MEPs’ call for excluding Saharan waters irritates Moroccan government
“Extravagant”, is the term used by a spokesperson for the Moroccan government, to describe the request made by several MEPs to exclude Western Saharan waters from the EU-Moroccan fisheries agreement. MEPs from different political groups launched this request during a seminar on illegal fisheries in Western Sahara, held in the European Parliament on Tuesday 5 October.
“The request is extravagant, as it is has no legal basis”, said Moroccan Minister for Communication and spokesperson for the Moroccan government Khalid Naciri, in a press conference yesterday.
On Tuesday, a group of MEPs from different political groups had called for the exclusion of Saharan waters from the EU fisheries agreement with Morocco. The agreement will terminate in March 2011. MEPs Raul Romeva, Eva Joly, Isabella Lövin, Guido Milana, Carl Haglund and João Ferreira stated that the agreement should not be renewed if it includes the waters adjacent to Western Sahara, as is currently the case.
EU fisheries alongside the territory of Western Sahara are considered illegal, since they do not take into account the wishes and interests of the Saharawi people – as required under international law. Western Sahara is not considered part of Morocco by the international community, and Morocco's claims to the territory have been rejected by the International Court of Justice.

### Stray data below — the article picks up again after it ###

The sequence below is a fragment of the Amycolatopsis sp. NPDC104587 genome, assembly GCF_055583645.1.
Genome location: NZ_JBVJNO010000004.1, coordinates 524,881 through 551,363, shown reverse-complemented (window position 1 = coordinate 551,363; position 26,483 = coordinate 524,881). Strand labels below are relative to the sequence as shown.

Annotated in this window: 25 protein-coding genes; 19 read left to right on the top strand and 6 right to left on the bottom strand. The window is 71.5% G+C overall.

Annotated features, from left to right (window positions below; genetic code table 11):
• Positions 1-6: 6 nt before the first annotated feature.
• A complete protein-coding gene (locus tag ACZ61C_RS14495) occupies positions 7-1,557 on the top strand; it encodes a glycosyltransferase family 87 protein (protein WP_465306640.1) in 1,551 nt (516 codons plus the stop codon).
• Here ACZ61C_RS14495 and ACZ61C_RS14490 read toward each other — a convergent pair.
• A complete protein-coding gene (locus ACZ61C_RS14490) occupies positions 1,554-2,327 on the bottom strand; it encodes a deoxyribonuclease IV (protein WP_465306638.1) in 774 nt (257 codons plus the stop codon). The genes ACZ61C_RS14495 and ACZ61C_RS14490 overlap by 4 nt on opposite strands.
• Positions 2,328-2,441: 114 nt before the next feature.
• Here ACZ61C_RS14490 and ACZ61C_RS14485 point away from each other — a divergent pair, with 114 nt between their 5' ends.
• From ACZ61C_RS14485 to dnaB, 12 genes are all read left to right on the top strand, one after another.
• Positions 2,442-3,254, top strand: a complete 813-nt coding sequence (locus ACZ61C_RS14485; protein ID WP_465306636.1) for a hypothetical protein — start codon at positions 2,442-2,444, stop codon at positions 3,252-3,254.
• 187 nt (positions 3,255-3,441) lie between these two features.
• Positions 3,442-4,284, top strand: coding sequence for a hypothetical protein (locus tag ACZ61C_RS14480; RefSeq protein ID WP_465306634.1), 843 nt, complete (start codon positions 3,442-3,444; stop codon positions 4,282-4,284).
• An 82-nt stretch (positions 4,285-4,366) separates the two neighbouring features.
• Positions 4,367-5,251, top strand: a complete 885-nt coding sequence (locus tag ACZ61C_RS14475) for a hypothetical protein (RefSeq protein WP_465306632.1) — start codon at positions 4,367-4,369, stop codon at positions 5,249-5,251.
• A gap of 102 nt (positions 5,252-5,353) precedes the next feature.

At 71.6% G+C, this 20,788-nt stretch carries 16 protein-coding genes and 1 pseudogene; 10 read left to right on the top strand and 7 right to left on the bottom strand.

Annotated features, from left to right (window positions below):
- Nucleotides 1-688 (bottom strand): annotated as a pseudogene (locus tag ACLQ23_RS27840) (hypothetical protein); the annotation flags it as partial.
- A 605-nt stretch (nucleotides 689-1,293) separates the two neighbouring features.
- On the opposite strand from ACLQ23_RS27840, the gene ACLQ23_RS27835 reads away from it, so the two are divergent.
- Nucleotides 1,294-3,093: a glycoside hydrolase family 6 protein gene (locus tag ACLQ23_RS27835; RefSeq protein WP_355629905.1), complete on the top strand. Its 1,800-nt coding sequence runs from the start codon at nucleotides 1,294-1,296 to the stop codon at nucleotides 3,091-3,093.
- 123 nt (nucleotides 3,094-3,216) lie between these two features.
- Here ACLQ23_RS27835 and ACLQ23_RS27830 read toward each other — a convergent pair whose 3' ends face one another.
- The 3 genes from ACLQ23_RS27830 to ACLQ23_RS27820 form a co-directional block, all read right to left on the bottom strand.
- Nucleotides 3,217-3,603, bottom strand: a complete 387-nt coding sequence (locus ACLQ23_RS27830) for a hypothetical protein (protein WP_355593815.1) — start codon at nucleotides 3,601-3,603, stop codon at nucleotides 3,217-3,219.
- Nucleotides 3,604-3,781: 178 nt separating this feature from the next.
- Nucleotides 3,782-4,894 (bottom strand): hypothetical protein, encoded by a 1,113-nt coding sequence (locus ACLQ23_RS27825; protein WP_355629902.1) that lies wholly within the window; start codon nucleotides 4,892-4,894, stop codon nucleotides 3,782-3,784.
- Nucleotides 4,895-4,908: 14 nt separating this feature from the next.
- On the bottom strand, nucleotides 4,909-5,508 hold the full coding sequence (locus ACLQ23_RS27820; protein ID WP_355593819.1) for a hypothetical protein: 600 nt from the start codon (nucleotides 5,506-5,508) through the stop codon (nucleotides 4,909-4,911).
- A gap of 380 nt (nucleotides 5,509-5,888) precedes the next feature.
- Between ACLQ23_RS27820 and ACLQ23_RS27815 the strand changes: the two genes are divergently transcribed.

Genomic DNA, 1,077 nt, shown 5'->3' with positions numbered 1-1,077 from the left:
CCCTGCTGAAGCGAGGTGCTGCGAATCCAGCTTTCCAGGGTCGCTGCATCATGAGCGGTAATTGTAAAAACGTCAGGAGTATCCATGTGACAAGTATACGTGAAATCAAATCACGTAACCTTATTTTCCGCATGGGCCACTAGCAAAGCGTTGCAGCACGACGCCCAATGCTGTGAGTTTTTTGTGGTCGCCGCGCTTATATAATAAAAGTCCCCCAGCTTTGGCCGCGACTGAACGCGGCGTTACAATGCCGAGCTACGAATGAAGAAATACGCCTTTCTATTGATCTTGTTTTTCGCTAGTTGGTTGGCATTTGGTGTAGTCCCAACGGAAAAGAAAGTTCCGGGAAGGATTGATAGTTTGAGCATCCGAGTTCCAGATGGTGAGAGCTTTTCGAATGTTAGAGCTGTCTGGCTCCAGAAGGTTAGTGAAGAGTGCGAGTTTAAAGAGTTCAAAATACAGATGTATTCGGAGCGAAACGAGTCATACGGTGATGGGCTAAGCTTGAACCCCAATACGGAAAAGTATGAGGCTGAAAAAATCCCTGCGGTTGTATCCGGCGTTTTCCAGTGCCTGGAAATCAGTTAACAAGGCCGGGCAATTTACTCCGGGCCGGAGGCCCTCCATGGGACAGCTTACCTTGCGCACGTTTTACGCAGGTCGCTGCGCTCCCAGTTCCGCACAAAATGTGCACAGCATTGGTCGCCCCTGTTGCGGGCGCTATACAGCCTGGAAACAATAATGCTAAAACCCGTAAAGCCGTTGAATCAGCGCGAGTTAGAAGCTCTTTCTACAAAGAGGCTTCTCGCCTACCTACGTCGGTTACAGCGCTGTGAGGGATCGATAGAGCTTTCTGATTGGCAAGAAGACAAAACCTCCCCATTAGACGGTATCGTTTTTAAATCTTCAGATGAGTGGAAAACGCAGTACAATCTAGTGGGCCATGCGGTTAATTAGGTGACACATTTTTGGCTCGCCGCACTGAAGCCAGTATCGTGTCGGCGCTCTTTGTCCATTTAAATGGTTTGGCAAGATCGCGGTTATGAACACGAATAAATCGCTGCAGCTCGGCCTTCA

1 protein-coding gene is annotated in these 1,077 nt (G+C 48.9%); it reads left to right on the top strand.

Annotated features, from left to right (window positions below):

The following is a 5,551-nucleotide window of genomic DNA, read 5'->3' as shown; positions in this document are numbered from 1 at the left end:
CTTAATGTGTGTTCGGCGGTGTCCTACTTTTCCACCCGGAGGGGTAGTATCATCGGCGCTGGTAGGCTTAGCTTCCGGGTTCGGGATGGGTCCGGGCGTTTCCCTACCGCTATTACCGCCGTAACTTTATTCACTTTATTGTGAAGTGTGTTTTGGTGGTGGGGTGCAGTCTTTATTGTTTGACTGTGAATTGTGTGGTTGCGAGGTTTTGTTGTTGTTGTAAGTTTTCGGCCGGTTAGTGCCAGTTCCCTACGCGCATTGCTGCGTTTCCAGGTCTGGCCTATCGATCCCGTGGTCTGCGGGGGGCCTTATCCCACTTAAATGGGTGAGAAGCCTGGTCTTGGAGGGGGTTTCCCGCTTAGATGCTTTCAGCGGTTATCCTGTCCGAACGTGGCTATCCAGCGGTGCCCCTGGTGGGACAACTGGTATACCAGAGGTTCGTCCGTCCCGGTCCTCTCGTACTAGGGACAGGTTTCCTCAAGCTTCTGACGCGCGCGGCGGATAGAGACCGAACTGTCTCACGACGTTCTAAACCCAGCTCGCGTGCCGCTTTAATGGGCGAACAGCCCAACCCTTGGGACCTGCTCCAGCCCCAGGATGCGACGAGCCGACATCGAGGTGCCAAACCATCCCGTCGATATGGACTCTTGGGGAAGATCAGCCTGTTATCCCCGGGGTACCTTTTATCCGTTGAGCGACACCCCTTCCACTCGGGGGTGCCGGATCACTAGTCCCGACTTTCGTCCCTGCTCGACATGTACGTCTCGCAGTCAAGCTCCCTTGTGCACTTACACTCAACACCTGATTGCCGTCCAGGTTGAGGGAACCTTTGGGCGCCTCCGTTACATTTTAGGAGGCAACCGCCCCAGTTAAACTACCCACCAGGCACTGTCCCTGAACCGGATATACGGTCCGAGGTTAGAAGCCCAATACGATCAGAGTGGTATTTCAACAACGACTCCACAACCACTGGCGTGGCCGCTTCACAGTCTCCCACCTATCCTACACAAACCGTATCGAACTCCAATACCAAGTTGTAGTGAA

However, that does not stop foreign companies and governments to do business in the territory, via contracts with the Moroccan authorities. The EU is in the forefront in the business in the occupied territory, through its fisheries agreement.
During the seminar in the European parliament, titled "Trading Fish or Human Rights", a documentary was presented on the use of fish caught in Western Saharan waters for the production of fish oil in Norway and Sweden. Yet this million dollar business does not benefit the Saharawi, as was explained by Saharawi activist Rabab Amidane, who currently resides in Sweden under political asylum.
The MEPs emphasized the link between fishing and respect for human rights and stressed that the current fisheries agreement with Morocco is not benefiting the Saharawi people, although the EU fleet is operating alongside their coasts.
“Morocco has sovereignty and jurisdiction over that territory. There is but one law applicable over the territory and its waters, and that is the Moroccan law”, Khalid Naciri said. “However, Morocco will not forbid certain people to have other fantasies”.
According to Spanish News Service Efe, Naciri mentioned nothing on the information the European Commission had requested on the impact of the current fisheries agreement on the population in the disputed territory. The Commission has indicated on multiple occasions that such information is a necessary condition for extending the fisheries agreement. Yet, since the initial request was made in February this year, the Commission has not received anything from Morocco.
The EU considers to pay Morocco to fish in occupied Western Sahara. An EU-Morocco Fisheries Agreement from 2013 would be both politically controversial and in violation of international law.
The international Fish Elsewhere! campaign demands the EU to avoid such unethical operations, and go fishing somewhere else. No fishing in Western Sahara should take place until the conflict is solved.